When you come across a word for the first time that you’re struggling to remember try saying it aloud first and see what you can do with the sounds.
Let’s take あお “ao” (“blue”) for example. When used as a noun it’s just “ao” (あお) but when used as an adjective it becomes “aoi” (あおい). A good way to remember these is to think of them as “OW” and “OWWIE”.
–Nothing complicated, just a single word association.
But if the single word association isn’t enough you could imagine something like; “a big blue toe that you just stumped on a table”, for example.
Another example is “nounyuu” (のうにゅう・納入) which means “supply (goods)” and “payment (of fees)”. From playing around with the sounds I came up with “no new SUPPLIES or PAYMENTS” to help me remember.
2. Building on your Japanese Knowledge
Once you’ve learned basic Japanese you can begin to use that knowledge to remember other similar sounding words. (Not just remember them but remember how they’re distinct.)
After struggling to learn “mabuta” (まぶた) (meaning “eyelids”) I came up with the mnemonic; MA pig (BUTA) has eyelids!
(This was made better because I imagined a funny American accent with it…)
Or once you’ve learned a number of kanji you can use those to remember vocabulary.
Such as 目 (meaning “eye”) which has the readings “me” (め) and “moku” (もく) depending on the word. But it can be difficult to remember the readings for kanji, which is why I like studying the kanji-based vocabulary with the kanji.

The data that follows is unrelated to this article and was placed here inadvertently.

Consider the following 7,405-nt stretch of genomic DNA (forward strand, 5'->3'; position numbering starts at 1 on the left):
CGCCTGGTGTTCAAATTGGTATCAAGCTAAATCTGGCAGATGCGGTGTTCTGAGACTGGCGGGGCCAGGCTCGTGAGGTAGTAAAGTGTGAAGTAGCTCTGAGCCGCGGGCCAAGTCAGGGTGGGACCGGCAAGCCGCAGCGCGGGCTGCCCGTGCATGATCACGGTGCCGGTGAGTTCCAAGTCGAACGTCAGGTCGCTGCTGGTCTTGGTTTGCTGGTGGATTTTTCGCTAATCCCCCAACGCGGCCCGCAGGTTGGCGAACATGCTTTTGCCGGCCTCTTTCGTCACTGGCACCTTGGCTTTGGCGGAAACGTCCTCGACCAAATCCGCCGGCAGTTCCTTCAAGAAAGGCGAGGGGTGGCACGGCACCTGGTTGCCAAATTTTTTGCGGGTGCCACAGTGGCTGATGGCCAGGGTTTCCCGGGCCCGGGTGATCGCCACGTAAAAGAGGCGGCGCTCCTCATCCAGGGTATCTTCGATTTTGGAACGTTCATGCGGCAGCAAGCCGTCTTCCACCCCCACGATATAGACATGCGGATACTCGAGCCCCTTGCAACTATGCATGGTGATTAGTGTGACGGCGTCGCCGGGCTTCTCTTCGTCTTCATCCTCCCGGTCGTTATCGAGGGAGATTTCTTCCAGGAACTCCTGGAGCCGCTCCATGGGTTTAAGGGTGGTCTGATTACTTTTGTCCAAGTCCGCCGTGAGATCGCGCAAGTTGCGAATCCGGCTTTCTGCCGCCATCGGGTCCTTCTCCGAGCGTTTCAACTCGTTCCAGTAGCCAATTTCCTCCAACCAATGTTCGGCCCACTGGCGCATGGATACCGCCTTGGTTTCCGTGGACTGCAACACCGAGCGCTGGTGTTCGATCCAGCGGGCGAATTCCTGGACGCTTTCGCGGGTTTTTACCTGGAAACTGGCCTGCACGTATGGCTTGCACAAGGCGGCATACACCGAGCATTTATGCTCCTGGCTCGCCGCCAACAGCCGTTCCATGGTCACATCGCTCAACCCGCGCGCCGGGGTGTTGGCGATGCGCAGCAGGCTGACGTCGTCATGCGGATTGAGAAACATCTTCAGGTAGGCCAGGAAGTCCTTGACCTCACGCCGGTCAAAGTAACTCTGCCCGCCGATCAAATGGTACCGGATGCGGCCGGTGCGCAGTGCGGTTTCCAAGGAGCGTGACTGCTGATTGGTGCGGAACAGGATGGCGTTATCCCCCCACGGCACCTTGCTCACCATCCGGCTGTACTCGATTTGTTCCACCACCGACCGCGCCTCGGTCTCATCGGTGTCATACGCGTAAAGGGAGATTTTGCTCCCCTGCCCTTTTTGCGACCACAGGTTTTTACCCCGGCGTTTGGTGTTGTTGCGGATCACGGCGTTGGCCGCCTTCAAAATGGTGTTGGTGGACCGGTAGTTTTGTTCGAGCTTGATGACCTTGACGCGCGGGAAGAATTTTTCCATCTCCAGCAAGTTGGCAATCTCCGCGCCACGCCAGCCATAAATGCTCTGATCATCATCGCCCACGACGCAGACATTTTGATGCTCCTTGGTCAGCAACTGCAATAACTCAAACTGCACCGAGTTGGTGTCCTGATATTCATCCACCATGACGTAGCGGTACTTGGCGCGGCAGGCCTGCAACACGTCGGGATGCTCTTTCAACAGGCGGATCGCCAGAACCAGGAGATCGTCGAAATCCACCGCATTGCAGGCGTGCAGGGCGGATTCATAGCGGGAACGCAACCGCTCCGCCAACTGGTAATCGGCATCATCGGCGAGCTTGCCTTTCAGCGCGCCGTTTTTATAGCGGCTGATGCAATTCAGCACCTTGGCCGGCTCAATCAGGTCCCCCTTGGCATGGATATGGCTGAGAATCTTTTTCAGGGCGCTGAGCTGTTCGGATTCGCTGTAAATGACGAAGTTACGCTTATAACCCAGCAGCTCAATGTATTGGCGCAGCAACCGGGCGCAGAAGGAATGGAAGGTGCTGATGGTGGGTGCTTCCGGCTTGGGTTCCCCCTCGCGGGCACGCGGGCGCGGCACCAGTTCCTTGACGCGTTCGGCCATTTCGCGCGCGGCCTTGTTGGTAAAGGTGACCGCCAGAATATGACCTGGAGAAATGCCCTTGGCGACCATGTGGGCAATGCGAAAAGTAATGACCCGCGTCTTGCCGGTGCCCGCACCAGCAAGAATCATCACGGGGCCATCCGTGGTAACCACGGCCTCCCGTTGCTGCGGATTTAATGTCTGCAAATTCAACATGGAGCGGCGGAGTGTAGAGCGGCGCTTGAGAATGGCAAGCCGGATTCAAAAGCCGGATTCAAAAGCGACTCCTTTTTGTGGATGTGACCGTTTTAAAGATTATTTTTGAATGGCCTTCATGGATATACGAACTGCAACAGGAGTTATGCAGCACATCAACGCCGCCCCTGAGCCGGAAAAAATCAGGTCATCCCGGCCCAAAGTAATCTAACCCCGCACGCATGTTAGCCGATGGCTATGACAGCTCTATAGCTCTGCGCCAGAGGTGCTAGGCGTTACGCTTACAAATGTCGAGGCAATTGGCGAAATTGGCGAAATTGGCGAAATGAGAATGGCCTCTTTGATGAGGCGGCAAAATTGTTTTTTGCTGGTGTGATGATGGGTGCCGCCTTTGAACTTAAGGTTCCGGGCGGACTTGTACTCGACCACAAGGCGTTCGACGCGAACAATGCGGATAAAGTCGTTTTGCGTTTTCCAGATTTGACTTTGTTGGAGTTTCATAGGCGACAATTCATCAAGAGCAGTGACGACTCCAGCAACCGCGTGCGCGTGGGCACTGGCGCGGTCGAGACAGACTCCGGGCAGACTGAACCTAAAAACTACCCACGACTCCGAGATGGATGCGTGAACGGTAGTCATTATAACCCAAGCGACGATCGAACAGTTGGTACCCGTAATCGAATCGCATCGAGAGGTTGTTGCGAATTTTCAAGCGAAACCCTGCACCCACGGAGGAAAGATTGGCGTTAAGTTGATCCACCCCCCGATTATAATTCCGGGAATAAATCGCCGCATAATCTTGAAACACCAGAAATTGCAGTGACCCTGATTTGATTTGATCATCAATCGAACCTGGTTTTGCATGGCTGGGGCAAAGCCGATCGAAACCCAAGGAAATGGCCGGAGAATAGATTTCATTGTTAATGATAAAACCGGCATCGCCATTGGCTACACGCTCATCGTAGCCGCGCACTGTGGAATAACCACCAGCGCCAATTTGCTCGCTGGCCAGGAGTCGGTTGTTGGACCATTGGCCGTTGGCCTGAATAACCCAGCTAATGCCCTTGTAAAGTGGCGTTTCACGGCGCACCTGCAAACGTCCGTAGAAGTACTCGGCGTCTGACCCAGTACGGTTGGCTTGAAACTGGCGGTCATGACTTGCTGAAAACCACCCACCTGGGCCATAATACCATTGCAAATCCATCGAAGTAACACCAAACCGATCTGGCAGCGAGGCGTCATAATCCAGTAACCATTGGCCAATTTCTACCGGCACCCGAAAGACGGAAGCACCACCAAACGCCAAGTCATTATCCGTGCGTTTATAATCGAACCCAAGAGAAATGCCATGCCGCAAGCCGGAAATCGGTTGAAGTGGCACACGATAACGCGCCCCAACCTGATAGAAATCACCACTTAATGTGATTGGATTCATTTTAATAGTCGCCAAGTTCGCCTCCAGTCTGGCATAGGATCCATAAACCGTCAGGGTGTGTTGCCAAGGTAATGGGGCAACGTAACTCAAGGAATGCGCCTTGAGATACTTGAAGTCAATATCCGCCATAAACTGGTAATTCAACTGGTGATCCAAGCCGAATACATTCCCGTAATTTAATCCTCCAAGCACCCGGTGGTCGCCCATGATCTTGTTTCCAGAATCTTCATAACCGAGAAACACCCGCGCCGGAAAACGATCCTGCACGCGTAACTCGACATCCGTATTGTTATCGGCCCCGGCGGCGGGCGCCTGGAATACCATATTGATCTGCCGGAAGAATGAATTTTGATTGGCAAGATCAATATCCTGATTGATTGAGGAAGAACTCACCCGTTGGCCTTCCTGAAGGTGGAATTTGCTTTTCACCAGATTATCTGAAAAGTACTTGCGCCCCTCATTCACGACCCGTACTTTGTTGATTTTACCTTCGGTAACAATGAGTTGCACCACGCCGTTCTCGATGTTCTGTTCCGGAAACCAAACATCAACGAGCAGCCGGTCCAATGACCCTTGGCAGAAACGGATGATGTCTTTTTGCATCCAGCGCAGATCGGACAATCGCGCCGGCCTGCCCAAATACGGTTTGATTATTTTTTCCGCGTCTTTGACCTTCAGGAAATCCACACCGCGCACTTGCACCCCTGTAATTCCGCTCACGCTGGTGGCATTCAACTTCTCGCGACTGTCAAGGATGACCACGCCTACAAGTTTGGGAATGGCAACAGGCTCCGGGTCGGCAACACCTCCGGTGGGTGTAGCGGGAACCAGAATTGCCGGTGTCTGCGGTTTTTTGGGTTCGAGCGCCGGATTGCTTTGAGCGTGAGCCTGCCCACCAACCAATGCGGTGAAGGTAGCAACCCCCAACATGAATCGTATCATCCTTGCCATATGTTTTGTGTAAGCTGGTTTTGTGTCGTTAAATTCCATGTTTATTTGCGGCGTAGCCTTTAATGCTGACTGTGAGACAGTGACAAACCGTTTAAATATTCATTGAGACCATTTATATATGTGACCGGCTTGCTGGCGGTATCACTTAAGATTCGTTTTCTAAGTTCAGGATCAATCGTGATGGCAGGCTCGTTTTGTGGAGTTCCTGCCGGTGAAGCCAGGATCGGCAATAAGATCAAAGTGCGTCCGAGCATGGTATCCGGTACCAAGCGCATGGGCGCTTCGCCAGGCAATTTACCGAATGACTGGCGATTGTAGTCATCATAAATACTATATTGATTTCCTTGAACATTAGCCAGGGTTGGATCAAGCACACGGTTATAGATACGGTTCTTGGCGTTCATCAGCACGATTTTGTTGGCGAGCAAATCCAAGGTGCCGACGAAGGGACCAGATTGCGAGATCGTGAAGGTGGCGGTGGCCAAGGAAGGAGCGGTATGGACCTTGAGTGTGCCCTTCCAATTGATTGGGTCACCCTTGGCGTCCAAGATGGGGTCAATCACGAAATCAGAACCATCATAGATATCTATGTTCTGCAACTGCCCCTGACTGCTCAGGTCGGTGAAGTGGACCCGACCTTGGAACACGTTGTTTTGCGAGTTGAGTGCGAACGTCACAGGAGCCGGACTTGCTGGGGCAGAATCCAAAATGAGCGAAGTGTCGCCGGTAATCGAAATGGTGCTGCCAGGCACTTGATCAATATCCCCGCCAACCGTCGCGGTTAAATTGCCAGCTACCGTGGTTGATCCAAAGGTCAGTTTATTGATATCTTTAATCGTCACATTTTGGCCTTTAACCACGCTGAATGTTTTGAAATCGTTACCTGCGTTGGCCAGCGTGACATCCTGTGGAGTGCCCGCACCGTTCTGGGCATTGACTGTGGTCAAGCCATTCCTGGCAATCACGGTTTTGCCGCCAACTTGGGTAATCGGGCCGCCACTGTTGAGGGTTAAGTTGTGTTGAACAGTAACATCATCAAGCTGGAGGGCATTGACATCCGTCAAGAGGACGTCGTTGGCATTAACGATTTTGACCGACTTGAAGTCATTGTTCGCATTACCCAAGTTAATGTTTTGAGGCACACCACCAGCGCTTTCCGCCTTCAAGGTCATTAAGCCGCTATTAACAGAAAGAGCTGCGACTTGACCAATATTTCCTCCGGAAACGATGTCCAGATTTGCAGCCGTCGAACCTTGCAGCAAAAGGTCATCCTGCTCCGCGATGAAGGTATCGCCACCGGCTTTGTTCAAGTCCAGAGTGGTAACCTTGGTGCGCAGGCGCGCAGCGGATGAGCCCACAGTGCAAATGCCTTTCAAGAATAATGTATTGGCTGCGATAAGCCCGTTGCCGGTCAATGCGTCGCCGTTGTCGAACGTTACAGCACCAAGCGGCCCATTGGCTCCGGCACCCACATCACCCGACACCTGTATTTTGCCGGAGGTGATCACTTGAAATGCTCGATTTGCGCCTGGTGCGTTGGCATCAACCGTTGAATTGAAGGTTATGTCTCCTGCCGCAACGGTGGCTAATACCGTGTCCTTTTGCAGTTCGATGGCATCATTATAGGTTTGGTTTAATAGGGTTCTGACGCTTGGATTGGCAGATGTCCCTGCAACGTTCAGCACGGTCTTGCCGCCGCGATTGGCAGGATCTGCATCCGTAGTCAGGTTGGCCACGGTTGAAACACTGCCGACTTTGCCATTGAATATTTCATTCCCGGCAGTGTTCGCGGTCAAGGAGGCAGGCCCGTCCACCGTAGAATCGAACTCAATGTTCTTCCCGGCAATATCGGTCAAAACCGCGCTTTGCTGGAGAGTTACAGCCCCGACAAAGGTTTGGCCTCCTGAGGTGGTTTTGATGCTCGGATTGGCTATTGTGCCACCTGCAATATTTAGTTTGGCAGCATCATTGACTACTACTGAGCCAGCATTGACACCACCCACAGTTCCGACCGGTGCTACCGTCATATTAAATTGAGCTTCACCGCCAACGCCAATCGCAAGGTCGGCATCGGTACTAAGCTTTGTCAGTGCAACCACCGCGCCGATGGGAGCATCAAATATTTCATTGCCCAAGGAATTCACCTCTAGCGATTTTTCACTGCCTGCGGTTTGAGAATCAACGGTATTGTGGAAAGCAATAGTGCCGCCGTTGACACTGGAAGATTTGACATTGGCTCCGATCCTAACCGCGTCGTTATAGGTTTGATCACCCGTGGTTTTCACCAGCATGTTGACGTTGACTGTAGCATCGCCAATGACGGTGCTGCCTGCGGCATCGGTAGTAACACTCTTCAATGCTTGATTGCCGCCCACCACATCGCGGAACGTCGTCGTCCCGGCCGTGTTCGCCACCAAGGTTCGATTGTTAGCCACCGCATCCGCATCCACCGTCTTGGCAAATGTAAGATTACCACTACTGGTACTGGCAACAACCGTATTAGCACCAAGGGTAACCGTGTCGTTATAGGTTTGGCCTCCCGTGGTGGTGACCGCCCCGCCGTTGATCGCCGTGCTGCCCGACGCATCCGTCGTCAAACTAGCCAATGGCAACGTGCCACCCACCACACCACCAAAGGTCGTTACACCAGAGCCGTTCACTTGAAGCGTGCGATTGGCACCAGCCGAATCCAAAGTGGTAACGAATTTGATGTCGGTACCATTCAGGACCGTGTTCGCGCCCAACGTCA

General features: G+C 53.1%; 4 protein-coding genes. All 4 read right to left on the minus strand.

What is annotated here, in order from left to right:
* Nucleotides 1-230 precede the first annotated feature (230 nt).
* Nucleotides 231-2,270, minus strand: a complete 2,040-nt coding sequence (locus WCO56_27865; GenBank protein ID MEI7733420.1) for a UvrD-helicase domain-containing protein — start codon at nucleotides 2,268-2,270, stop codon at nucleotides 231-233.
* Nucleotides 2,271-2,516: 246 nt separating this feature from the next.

So taking the above 目 you can study;
- 目印 “mejirushi” (めじるし) which means “mark/sign”
- 目立つ “medatsu” (めだつ) which means “to stand out”
- 目的 “mokuteki” (もくてき) which means “target/goal”
- 目標 “mokuhyou” (もくひょう) which means “objective”
Learning these can increase your vocabulary and help you remember the different readings for kanji. If you prefer to learning through visual aids, then this method of remembering the kanji and vocabulary can been a great tool.
3. Building to/from Other Languages
If Japanese (or whatever language you’re learning) is not your second language, you can use other languages to supplement your mnemonics. (Or you can use Japanese to supplement a mnemonic for another language!)
This is one reason learning Korean after Japanese (or Japanese after Korean) is great, because Japanese and Korean grammar and vocabulary are so similar.
Don’t Forget to Recap!
Mnemonics are great for retaining long-term information better, however, it is still important to go over what you’ve studied!
(Note: You can no longer create new SRS vocabulary decks on Memrise. Use Decks for creating your own custom course and for learning from other users’.)
Quick and Easy – Tell Yourself Stories
To summarize, an easy way to remember vocabulary long-term is to tell yourself stories. These stories can be based on sounds, images, or words you already know. Studying kanji through vocabulary can be also a great way to remember the various kanji readings and vocabulary. Other languages you know can also be great for telling yourself stories or remembering vocabulary through similar words.
It’s important to review what you’ve studied and go over the stories you’ve told yourself if you’re struggling to remember the term. Just 5-10 minutes a day reviewing can make a huge difference.